N-linked glycosylation serves to diversify the proteome and is crucial for the folding and activity of numerous cellular proteins. Consequently, there is great interest in uncovering the rules that govern how glycosylation modulates protein properties so that the effects of site-specific glycosylation might eventually be predicted. Towards this goal, we describe a combinatorial strategy termed shotgun scanning glycomutagenesis (SSGM) that enables systematic investigation of the structural and functional consequences of glycan installation along a protein backbone. The utility of this approach was demonstrated with three different acceptor proteins, namely bacterial immunity protein Im7, bovine pancreatic ribonuclease A, and a human anti-HER2 single-chain Fv antibody, all of which were found to tolerate N-glycan attachment at a large number of positions and with relatively high efficiency. The stability and activity of many glycovariants was measurably altered by the N-linked glycan in a manner that critically depended on the precise location of the modification. Comparison of the results with calculations of simple geometrics and Rosetta energies reveals nuanced mechanisms whereby glycosylation can affect protein activity. By enabling high-resolution mapping of glycan-mediated effects on acceptor proteins, glycomutagenesis opens up possibilities for accessing unexplored regions of glycoprotein structural space and engineering protein variants with advantageous biophysical and biological properties.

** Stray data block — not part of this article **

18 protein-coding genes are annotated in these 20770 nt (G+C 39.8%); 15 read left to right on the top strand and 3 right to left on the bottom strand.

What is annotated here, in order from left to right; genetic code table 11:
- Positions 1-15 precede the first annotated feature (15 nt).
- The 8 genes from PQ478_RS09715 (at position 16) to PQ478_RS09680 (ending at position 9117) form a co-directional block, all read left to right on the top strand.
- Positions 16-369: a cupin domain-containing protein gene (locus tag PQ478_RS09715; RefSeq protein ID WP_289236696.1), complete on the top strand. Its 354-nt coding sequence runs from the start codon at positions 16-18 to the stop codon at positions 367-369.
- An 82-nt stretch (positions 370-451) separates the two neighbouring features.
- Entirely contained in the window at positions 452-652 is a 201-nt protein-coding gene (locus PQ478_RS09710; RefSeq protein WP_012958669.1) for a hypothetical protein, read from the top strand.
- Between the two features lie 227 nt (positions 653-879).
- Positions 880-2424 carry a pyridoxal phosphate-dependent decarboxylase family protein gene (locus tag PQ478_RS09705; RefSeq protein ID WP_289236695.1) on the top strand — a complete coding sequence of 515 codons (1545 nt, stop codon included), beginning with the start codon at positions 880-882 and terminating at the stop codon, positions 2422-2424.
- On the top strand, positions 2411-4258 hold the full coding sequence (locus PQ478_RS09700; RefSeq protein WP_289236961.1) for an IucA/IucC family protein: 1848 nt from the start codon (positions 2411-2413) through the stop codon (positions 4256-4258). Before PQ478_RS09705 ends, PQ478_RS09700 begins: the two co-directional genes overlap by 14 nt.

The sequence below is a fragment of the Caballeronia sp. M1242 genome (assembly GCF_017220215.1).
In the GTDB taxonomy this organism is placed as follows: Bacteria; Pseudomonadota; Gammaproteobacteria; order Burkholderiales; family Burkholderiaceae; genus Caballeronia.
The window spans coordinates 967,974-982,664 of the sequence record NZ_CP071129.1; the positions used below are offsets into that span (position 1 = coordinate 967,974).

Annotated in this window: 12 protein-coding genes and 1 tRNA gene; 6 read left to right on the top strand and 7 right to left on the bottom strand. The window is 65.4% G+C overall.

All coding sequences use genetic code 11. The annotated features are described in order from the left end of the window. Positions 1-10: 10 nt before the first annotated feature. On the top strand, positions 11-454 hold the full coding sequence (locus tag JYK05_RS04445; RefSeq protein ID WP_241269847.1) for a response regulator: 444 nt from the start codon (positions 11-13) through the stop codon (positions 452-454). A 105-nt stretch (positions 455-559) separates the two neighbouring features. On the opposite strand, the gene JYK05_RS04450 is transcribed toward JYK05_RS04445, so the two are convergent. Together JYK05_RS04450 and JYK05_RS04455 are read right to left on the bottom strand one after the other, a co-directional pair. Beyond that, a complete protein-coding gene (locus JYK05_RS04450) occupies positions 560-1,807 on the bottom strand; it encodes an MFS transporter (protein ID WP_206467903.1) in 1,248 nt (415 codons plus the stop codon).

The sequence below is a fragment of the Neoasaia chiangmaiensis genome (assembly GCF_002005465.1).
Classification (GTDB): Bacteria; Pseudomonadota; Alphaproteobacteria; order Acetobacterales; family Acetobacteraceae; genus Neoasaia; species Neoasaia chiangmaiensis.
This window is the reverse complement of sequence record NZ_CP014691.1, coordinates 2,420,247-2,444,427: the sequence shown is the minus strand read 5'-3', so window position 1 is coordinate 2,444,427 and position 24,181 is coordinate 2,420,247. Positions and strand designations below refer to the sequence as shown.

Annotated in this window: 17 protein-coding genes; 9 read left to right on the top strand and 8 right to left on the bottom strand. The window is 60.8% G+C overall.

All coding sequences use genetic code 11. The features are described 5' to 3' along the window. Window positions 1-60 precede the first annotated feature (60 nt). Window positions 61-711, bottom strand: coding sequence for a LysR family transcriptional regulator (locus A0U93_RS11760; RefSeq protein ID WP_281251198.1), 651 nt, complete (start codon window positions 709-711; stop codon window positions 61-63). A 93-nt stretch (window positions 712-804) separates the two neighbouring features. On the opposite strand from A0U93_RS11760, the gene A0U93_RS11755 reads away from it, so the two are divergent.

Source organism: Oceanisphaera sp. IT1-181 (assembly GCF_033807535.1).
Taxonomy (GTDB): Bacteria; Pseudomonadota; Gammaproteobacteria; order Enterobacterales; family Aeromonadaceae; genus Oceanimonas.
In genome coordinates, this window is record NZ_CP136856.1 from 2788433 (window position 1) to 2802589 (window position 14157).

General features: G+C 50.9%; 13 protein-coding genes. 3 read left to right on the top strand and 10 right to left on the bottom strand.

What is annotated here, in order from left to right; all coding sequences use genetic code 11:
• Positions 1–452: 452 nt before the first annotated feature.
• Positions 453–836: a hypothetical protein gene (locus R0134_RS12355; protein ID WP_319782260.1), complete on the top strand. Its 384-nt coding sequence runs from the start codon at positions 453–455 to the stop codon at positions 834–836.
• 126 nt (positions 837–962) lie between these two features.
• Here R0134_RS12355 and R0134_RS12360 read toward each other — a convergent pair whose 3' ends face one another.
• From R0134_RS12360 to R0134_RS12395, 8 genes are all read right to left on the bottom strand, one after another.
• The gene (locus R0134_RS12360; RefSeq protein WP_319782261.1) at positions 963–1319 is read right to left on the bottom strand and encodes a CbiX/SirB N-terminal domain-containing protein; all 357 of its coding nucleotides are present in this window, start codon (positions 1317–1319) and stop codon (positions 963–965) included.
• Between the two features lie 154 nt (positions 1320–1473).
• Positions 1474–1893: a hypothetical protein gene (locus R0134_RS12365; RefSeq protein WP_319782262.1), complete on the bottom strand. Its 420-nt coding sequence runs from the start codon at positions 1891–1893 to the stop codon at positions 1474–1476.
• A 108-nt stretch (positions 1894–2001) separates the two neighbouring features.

ASJC Scopus subject areas
- Biochemistry, Genetics and Molecular Biology(all)
- Agricultural and Biological Sciences(all)
- Immunology and Microbiology(all)
- Pharmacology, Toxicology and Pharmaceutics(all)